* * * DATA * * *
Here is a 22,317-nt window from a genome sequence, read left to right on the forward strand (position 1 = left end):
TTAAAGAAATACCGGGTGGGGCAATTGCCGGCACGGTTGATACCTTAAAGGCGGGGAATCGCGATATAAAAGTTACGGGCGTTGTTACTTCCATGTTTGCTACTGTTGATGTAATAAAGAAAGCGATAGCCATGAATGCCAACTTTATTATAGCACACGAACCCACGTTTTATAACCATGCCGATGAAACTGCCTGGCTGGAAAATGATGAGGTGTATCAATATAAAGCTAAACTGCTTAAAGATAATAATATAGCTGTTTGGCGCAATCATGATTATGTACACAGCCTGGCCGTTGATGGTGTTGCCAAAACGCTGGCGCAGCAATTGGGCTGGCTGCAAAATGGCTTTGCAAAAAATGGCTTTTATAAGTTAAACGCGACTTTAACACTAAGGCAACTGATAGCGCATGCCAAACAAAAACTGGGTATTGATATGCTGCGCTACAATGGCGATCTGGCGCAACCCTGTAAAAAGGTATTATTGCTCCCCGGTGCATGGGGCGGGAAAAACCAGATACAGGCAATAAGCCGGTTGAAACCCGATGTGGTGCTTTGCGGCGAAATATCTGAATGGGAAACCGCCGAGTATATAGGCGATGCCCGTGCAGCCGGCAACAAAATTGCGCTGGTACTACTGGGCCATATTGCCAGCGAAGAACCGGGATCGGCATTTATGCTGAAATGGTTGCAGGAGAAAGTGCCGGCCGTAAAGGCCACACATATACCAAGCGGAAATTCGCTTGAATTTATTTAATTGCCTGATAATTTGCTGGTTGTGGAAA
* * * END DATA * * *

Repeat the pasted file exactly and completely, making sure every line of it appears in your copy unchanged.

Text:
Here is a 22,317-nt window from a genome sequence, read left to right on the forward strand (position 1 = left end):
TTAAAGAAATACCGGGTGGGGCAATTGCCGGCACGGTTGATACCTTAAAGGCGGGGAATCGCGATATAAAAGTTACGGGCGTTGTTACTTCCATGTTTGCTACTGTTGATGTAATAAAGAAAGCGATAGCCATGAATGCCAACTTTATTATAGCACACGAACCCACGTTTTATAACCATGCCGATGAAACTGCCTGGCTGGAAAATGATGAGGTGTATCAATATAAAGCTAAACTGCTTAAAGATAATAATATAGCTGTTTGGCGCAATCATGATTATGTACACAGCCTGGCCGTTGATGGTGTTGCCAAAACGCTGGCGCAGCAATTGGGCTGGCTGCAAAATGGCTTTGCAAAAAATGGCTTTTATAAGTTAAACGCGACTTTAACACTAAGGCAACTGATAGCGCATGCCAAACAAAAACTGGGTATTGATATGCTGCGCTACAATGGCGATCTGGCGCAACCCTGTAAAAAGGTATTATTGCTCCCCGGTGCATGGGGCGGGAAAAACCAGATACAGGCAATAAGCCGGTTGAAACCCGATGTGGTGCTTTGCGGCGAAATATCTGAATGGGAAACCGCCGAGTATATAGGCGATGCCCGTGCAGCCGGCAACAAAATTGCGCTGGTACTACTGGGCCATATTGCCAGCGAAGAACCGGGATCGGCATTTATGCTGAAATGGTTGCAGGAGAAAGTGCCGGCCGTAAAGGCCACACATATACCAAGCGGAAATTCGCTTGAATTTATTTAATTGCCTGATAATTTGCTGGTTGTGGAAA